Smith & Foulkes

"Our office is a bit like a cab office," says Alan Smith, one half of Smith & Foulkes, pointing out that the top half of one wall is a glass panel that allows them to look into a waiting area outside.

However, they don't send drunken revellers home from here, on the second floor at Nexus Productions. Instead, Smith & Foulkes dispatch some of the most creative commercials on TV. Often these ads aren't just taken down the road to be broadcast, but extend their journeys on to the world's biggest advertising awards ceremonies.

Their 2004 Honda Grrr commercial, which promoted the company's cleaner diesel engines, was the most awarded advert made between 1999 and 2008. It collected two D&AD Black Pencils, two Cannes Lions, including a Grand Prix, two Clios, and another 33 gongs at various international awards ceremonies. "Not every job is like that, not every script is like that," says Smith. "You could do an amazing job on an ad that gets onto TV for a week and then is forgotten about. It's just if things come together at the right time."

Smith & Foulkes got the job from Honda's UK agency, Wieden+Kennedy. "They had written a song already," explains Adam Foulkes. "So they came with that, which was quite good, and maybe a six-panel storyboard. A world of positive hate. We just went off for a couple of weeks and thought of some ideas."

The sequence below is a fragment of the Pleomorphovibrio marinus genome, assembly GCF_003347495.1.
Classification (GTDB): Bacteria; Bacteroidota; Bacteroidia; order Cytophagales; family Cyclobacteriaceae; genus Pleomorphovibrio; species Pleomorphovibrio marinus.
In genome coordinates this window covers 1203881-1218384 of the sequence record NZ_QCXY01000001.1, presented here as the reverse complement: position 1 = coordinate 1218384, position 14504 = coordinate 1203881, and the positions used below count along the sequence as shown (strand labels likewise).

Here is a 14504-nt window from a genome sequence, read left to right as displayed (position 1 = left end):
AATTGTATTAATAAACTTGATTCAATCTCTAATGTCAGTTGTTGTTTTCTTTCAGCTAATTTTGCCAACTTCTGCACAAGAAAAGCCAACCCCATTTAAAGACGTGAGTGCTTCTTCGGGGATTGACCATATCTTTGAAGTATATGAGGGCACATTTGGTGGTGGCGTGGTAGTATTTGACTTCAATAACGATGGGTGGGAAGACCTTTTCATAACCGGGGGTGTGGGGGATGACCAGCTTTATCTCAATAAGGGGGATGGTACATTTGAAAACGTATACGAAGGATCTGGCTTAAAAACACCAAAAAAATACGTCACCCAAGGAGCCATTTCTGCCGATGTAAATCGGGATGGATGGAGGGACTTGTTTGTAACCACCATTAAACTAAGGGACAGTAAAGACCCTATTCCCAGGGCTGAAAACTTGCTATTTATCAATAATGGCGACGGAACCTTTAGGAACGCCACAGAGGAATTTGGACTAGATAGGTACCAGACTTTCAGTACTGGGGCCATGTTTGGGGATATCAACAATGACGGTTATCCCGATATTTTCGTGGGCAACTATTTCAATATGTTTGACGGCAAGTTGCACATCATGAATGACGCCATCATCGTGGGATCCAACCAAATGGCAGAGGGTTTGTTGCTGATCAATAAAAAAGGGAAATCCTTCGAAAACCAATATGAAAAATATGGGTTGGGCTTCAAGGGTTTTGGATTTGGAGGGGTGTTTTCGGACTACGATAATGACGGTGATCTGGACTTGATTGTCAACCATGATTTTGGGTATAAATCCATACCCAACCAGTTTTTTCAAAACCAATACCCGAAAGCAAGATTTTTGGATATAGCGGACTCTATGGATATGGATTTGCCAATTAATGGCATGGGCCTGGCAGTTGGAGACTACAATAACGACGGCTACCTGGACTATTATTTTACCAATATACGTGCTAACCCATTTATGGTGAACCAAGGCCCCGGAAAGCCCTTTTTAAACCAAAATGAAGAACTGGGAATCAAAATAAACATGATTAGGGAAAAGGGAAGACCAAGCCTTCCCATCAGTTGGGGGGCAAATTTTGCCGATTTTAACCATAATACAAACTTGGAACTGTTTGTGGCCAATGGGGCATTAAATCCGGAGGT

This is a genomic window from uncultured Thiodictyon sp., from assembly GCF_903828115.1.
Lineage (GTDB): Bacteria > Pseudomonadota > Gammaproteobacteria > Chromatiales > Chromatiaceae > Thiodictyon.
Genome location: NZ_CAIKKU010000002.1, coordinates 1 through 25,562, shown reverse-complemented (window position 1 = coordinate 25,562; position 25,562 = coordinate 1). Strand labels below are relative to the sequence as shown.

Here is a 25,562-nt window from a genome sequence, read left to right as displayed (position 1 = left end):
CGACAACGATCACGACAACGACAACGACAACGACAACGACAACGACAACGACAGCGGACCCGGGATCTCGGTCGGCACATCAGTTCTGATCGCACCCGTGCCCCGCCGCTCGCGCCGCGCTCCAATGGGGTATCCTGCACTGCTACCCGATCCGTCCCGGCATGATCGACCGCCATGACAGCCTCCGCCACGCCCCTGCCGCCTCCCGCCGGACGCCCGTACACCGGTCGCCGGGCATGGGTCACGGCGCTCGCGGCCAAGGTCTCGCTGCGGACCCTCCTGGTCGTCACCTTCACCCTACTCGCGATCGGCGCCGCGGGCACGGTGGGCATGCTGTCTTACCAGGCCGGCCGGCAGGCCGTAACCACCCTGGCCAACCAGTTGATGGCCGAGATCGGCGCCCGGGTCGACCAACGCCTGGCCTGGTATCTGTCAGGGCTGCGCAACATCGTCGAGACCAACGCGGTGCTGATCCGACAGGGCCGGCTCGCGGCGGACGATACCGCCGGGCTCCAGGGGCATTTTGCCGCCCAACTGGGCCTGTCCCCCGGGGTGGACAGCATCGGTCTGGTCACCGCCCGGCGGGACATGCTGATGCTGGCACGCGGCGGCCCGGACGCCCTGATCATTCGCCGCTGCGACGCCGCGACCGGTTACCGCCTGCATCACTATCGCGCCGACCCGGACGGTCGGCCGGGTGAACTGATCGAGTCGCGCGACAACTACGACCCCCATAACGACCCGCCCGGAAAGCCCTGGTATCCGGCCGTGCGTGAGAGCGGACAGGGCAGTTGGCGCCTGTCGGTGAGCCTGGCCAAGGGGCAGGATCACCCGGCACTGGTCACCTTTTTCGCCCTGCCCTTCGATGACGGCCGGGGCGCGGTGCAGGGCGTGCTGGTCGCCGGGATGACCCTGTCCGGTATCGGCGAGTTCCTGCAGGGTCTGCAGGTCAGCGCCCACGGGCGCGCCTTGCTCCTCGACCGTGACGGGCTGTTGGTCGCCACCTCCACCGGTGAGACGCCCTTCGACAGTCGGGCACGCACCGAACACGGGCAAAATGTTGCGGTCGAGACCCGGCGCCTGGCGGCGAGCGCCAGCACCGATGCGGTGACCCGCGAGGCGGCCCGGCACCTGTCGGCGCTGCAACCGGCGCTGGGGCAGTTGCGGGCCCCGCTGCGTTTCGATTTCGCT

Smith picks up the story: "They had this whole idea of dirty diesel engines that would be destroyed in a wave of positive hate. The idea was that we could form a narrative structure for how that would progress, and then set about designing that world. So we sent in all kinds of reference stuff about Augusta National Golf course, Liberace and Chinese propaganda."

Bollywood movies and the kaleidoscopic dance sequences shot by 1930s director Busby Berkeley also influenced the style. The pair set about creating test animations of a coughing, spluttering engine. While the song remained the same throughout, they came up with a stunning sequence full of craft and visual punch. The narrative depicted the rebirth of the diesel engine via floaty, nature-loving animation. Its beautifully crafted explosions of flowers, peacocks, dolphins, humming birds and an ornate glass dragonfly have doubtlessly inspired designers, illustrators and animators around the world.

"If every single commercial was like Honda Grrr then that would be the norm," says Smith. "It would almost be too much. You wouldn't know what it was all about. It has to sit in a world of fairly straightforward commercials to actually stand out."